In this section, we feature scientific publications of new research from Europe and the rest of the world, that may be of interest to EUFIC readers. EUFIC was not involved in this research, unless stated otherwise.
A recent study published in the European Journal of Public Health has identified uncertainty surrounding sweeteners among dietitians, which is reflected by the diversity of positions taken by the media, public health information and non-governmental organisations. Researchers from the University of Bath and Plymouth University, based in the UK, and the European Food Information Council, in Belgium, examined dietitians’ perceptions of sweeteners and the practical advice they provide about them.
How different reference amounts on nutrition labels influence consumers’ product healthfulness evaluation was investigated by researchers from the University of Surrey and the team at the European Food Information Council. The study, published in the European Journal of Clinical Nutrition, shows that products with a ‘per 100g’ label were rated as less healthful compared to products with reference amounts given in ‘typical’ or ‘half typical’ portions.
Researchers from the University of Reading in the UK have found that the addition of herbs and spices can increase consumers’ liking of reduced-salt soups. They found that reducing salt led to a significant decline in liking for the soup, which initially was unaffected by the addition of herbs and spices. However, consumer acceptance for the herbs and spices soup increased after regular exposure over five days. Consumers also perceived that this soup contained a similar level of salt as the standard soup. While salt is an important component of many foods, a high sodium diet can increase the chances of hypertension, and therefore, the risk of cardiovascular disease. Salt in foods is used for taste, texture and preservation, so reducing salt in food products can be a considerable challenge for food manufacturers.
Schools are regarded as a promising intervention target to counteract the increase of childhood obesity levels. In this context, the European Commission's Joint Research Centre (JRC) published a report this summer on the assessment of nutrition-related content of national school food policies in the 28 EU Member States, as well as Norway and Switzerland. The main finding was that all of these countries have a school food policy of some sort in place, either mandatory or voluntary. The report aims to inform public health policy makers, educators and researchers about the current European landscape of school food policies, highlighting various options intended to promote healthier school food environments.
Researchers from the EU-funded Food4Me project have validated the use of their online Food Frequency Questionnaire (FFQ), a method for assessing dietary intake that requires respondents to select the frequency of food products consumed over a period of time. FFQs are important for assessing the outcomes from dietary interventions to help professionals make informed decisions when providing diet-related recommendations. Results of two repetitions of this web-based questionnaire were also measured against findings from a four-day weighed food record (WFR), often considered the most accurate measure of food consumption in dietary intake assessments. Results show that the Food4Me FFQ is a reliable and accurate tool for nutritionists, dietitians and nutrition researchers.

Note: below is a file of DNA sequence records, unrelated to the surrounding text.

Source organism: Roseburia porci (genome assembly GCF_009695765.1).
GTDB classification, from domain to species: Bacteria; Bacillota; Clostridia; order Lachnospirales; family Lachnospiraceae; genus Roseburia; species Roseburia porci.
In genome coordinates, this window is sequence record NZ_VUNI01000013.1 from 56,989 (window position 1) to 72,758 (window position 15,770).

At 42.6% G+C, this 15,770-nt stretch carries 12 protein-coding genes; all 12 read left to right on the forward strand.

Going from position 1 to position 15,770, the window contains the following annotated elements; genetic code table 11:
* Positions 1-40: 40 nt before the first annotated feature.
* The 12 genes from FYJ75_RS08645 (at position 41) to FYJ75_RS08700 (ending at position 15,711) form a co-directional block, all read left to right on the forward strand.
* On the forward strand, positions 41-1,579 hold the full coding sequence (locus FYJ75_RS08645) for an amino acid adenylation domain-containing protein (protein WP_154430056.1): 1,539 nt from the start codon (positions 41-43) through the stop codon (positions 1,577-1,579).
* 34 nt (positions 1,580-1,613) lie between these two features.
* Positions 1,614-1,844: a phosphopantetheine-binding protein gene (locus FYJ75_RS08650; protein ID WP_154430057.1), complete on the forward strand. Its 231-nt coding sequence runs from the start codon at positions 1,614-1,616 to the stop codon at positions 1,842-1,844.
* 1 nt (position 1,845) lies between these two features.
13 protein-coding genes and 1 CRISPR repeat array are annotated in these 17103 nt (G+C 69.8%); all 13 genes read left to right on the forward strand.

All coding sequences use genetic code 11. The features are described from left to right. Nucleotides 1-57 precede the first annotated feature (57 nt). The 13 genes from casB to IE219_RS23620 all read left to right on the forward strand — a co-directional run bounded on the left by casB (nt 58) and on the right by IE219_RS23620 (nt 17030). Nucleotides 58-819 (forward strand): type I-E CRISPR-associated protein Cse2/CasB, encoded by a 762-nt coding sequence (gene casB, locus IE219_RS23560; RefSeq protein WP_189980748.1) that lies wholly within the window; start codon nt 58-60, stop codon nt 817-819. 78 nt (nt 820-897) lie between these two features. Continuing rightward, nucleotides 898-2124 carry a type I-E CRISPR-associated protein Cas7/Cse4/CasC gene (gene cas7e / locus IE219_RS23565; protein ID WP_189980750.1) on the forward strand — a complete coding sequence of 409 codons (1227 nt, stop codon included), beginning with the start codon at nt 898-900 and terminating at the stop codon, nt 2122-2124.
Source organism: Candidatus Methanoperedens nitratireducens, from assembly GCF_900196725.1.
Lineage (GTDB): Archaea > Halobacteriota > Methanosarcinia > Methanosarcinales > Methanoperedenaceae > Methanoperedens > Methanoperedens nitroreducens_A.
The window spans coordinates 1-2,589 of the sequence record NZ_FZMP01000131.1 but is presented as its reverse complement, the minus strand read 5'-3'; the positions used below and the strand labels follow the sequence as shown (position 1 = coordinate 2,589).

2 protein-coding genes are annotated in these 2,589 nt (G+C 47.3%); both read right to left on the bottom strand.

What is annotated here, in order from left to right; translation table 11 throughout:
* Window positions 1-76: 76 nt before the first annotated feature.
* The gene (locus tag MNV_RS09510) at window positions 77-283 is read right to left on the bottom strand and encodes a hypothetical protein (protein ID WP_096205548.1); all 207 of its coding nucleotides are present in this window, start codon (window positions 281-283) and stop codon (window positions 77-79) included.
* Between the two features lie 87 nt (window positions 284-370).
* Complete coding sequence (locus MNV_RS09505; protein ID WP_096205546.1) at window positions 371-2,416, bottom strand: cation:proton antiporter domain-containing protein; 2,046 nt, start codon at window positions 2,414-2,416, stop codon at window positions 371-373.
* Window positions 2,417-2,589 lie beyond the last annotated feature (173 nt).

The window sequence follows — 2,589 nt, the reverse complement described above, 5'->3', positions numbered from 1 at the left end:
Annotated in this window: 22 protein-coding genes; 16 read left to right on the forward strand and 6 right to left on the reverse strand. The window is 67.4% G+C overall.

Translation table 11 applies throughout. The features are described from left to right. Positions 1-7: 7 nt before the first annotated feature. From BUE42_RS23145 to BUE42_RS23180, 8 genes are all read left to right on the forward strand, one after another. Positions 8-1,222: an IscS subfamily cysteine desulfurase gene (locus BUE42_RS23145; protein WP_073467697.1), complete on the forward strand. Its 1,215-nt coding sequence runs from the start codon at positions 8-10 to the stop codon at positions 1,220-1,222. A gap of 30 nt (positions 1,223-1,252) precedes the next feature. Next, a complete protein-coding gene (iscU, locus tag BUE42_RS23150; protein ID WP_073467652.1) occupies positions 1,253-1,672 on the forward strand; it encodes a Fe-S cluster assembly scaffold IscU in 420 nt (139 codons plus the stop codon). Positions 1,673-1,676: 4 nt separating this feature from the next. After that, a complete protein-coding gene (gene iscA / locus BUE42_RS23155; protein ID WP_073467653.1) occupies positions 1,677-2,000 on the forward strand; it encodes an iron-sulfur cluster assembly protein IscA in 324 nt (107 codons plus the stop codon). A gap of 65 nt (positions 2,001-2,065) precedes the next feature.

Despite numerous policy interventions to promote fruit and vegetable consumption, daily intake of fruits and vegetables is still below recommended levels worldwide. In a recent review published in the peer-reviewed journal Appetite, researchers from the University of Sydney, Australia, present an overview of the major campaigns of the last two decades, that have aimed to promote a long-term and sustainable increase in fruit and vegetable intake. The impact of these initiatives was low to modest and the authors identify recommendations to help promote future approaches in achieving a more significant behavioural change in the broader population.
Research from the EU-funded FoodRisC project into the most effective methods to communicate food risks and safety, has revealed the value of complimenting the use of traditional communication channels with social media. This study, carried out by researchers from across Europe, assessed whether European consumers already familiar with social media use it to seek information on food-related risks. Results show that risk information can be provided on social media alongside other information resources, but that it should not be considered as a substitute.
The need for transatlantic collaboration for conducting cross-cultural studies on sustainable interventions and long-term outcomes was discussed in a symposium held in Gent, Belgium in May 2013, under the auspices of the EU–US Task Force on Biotechnology Research. The symposium focused on determinants of healthy food choices and nutrition-related purchasing behaviours. A call to action stressed the priorities for future research in a framework of collaboration between academia, government authorities and the food and beverage industry.